How I Found Myself Slapped

Over some Chinese takeout, we were talking about physical abuse. Just some normal, light dinner conversation with my roommate. 

I was having trouble wrapping my head around the mentality of a victim of abuse staying within the relationship. I’ve known a few close friends and family to do that and it was terrible. My roommate gladly engaged the more informed perspective from the female point of view, adding in her experience of volunteering extensively with counseling sexual and physical abuse victims.

I found myself revealing my own brand of masculinity. Personally, I never understood the mentality behind the universal law that no one should ever hit a woman. Don’t get me wrong, I’m not encouraging or tolerating violence against women; it’s disgusting. I’m trying to comprehend why there is a brick wall for that kind of behavior toward women, and not for men. Why is it perfectly unquestioned when a man is hit and, on the flip side, it’s a manic witch-hunt when a women is hit? 

Do I know how ignorant that could sound? Yes. Speaking in general terms, it’s obvious why abuse towards women is much less tolerated. Women tend to be smaller in stature and don’t have the aggression or strength to defend themselves. The imagery that comes to mind is often the stuff of Lifetime movies. I know this, and, again, I am talking in very general terms. 

For years, my mentality has been that if someone, man or woman, were to slap me, I’d hit them right back. I couldn’t imagine a situation where someone would be allowed to hit you in the face because of their feelings. Nope. Unacceptable. 

I struggled to tell my roommate where I found this idea. It could have been something I heard my father say once, or what the media portrays on a consistent loop. It could have been anything, but I didn’t think I was out of line in saying I find violence like that inexcusable. What are we really saying, after all?

She asked, “Do you really think you would hit a woman if she hit you?”

I took no time in saying yes. 

And in the time it took me to close my mouth, she stood up and slapped me across the face.

And I did nothing.


I’m pretty sure my fists didn’t even clinch. My eyes locked on hers and all I could say was “What was that?”

Believe it or not, I don’t believe it was a malicious act. This is not an writing exercise. This is not therapy. I have nothing but love for the girl to this day. She didn’t mean for it to hurt, and it barely did; it’s just besides the point. It was an experiment. She was testing my limits, and I’m sure you could argue that’s what some girlfriends have done to abusive significant others before. The key difference was that we weren’t arguing prior to the act. It wasn’t an attack of passion and pure ignorance.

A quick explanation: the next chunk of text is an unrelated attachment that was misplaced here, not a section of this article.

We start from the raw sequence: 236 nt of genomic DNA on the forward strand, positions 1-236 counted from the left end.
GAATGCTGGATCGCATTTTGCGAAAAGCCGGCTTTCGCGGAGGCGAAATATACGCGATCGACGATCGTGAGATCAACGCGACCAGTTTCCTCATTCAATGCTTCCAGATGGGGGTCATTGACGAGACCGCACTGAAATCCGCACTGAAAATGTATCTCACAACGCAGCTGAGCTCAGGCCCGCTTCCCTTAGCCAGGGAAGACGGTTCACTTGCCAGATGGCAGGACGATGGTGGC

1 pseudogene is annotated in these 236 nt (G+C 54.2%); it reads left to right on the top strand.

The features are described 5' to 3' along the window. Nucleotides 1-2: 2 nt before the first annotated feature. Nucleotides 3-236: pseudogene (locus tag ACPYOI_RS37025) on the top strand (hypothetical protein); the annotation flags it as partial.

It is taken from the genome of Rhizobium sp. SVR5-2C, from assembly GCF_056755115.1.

What followed was a few relatively-quiet awkward moments where I cleaned up my leftovers, poured a glass of water to cool down, and managed a bit of pacing. Normally, when I’m wronged by someone, for whatever reason, I’m glad to give the silent treatment and have them suffer with their own thoughts. Because this happened mid-conversation, and in the middle of a good one, I sat back down. 

I knew she could see how serious I was when I said, “I’m not going to hit you, but don’t ever do that again.” I could see the uncomfortable shame in her face. Whatever the motivation before, she saw it was wrong. And really that was my thought all along.

For the nights afterward, though, I couldn’t help but wonder what happened there. I was glad to realize I wouldn’t always react with some caveman-monkey rage if someone slapped me in the face. I was disappointed too. Somehow I built up this conceptual portion of masculinity as the ability to tower over anyone who thought they might have the audacious privilege to hit me. Somehow I rooted my own masculinity in being strong, emotionless, calculated enough with my own gender-fueled beliefs. Now I’m not too sure. It opened the doors for me to question my romantic relationships, my role models, and my bullied childhood.

What I do know is I’m sick of the Swiss-cheese generalities for gender. What does it mean to be a man and what does it mean to be a woman? There are no rules outside the biological differences. Sure, men can be aggressive and women can be nurturing, but I’m sure I’m not alone when I say I know very timid guys and very selfish women.

What are we left with? It is my belief that you’re a man by how you treat women and you’re a woman by how you treat men. We all fill in the details ourselves but, in the end, we need to remember we’re all in this together.